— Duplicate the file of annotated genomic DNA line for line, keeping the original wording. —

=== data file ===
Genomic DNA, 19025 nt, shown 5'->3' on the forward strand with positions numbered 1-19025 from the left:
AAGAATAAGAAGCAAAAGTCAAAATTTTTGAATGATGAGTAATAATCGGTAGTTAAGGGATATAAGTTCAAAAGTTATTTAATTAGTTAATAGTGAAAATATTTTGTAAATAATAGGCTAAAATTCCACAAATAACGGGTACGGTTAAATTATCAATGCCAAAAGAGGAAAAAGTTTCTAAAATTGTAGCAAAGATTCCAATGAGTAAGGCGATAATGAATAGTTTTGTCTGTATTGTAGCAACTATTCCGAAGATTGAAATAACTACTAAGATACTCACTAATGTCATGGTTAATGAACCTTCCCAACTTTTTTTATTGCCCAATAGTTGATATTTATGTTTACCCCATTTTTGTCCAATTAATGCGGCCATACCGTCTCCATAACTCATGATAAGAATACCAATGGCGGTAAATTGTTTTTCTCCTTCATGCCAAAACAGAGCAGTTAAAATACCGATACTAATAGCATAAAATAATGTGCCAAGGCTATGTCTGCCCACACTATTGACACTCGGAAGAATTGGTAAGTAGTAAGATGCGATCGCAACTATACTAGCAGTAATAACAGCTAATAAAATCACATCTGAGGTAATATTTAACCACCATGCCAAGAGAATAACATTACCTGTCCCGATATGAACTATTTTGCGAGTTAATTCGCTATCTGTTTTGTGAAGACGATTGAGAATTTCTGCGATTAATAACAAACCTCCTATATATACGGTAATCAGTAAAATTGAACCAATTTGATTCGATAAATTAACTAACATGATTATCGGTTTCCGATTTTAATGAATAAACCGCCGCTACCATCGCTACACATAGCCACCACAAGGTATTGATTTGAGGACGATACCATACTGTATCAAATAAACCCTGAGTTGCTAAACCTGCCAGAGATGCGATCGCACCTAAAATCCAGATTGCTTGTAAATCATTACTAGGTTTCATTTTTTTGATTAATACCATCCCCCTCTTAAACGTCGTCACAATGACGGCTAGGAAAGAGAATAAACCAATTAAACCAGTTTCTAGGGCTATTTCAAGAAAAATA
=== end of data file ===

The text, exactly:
Genomic DNA, 19025 nt, shown 5'->3' on the forward strand with positions numbered 1-19025 from the left:
AAGAATAAGAAGCAAAAGTCAAAATTTTTGAATGATGAGTAATAATCGGTAGTTAAGGGATATAAGTTCAAAAGTTATTTAATTAGTTAATAGTGAAAATATTTTGTAAATAATAGGCTAAAATTCCACAAATAACGGGTACGGTTAAATTATCAATGCCAAAAGAGGAAAAAGTTTCTAAAATTGTAGCAAAGATTCCAATGAGTAAGGCGATAATGAATAGTTTTGTCTGTATTGTAGCAACTATTCCGAAGATTGAAATAACTACTAAGATACTCACTAATGTCATGGTTAATGAACCTTCCCAACTTTTTTTATTGCCCAATAGTTGATATTTATGTTTACCCCATTTTTGTCCAATTAATGCGGCCATACCGTCTCCATAACTCATGATAAGAATACCAATGGCGGTAAATTGTTTTTCTCCTTCATGCCAAAACAGAGCAGTTAAAATACCGATACTAATAGCATAAAATAATGTGCCAAGGCTATGTCTGCCCACACTATTGACACTCGGAAGAATTGGTAAGTAGTAAGATGCGATCGCAACTATACTAGCAGTAATAACAGCTAATAAAATCACATCTGAGGTAATATTTAACCACCATGCCAAGAGAATAACATTACCTGTCCCGATATGAACTATTTTGCGAGTTAATTCGCTATCTGTTTTGTGAAGACGATTGAGAATTTCTGCGATTAATAACAAACCTCCTATATATACGGTAATCAGTAAAATTGAACCAATTTGATTCGATAAATTAACTAACATGATTATCGGTTTCCGATTTTAATGAATAAACCGCCGCTACCATCGCTACACATAGCCACCACAAGGTATTGATTTGAGGACGATACCATACTGTATCAAATAAACCCTGAGTTGCTAAACCTGCCAGAGATGCGATCGCACCTAAAATCCAGATTGCTTGTAAATCATTACTAGGTTTCATTTTTTTGATTAATACCATCCCCCTCTTAAACGTCGTCACAATGACGGCTAGGAAAGAGAATAAACCAATTAAACCAGTTTCTAGGGCTATTTCAAGAAAAATA